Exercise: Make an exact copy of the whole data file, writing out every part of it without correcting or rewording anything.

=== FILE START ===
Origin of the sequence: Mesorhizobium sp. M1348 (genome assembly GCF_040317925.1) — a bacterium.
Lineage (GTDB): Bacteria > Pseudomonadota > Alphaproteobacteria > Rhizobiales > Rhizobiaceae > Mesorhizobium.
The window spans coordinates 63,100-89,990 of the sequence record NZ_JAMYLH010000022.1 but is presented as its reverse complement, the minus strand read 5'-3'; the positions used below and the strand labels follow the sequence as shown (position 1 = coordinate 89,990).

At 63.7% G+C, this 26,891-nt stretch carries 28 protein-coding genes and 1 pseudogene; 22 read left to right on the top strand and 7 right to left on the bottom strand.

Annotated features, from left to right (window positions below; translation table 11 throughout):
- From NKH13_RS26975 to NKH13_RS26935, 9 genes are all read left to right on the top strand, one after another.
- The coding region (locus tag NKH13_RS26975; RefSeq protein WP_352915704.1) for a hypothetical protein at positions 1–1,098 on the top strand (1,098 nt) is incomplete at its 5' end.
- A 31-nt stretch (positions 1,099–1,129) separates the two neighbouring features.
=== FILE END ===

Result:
Origin of the sequence: Mesorhizobium sp. M1348 (genome assembly GCF_040317925.1) — a bacterium.
Lineage (GTDB): Bacteria > Pseudomonadota > Alphaproteobacteria > Rhizobiales > Rhizobiaceae > Mesorhizobium.
The window spans coordinates 63,100-89,990 of the sequence record NZ_JAMYLH010000022.1 but is presented as its reverse complement, the minus strand read 5'-3'; the positions used below and the strand labels follow the sequence as shown (position 1 = coordinate 89,990).

At 63.7% G+C, this 26,891-nt stretch carries 28 protein-coding genes and 1 pseudogene; 22 read left to right on the top strand and 7 right to left on the bottom strand.

Annotated features, from left to right (window positions below; translation table 11 throughout):
- From NKH13_RS26975 to NKH13_RS26935, 9 genes are all read left to right on the top strand, one after another.
- The coding region (locus tag NKH13_RS26975; RefSeq protein WP_352915704.1) for a hypothetical protein at positions 1–1,098 on the top strand (1,098 nt) is incomplete at its 5' end.
- A 31-nt stretch (positions 1,099–1,129) separates the two neighbouring features.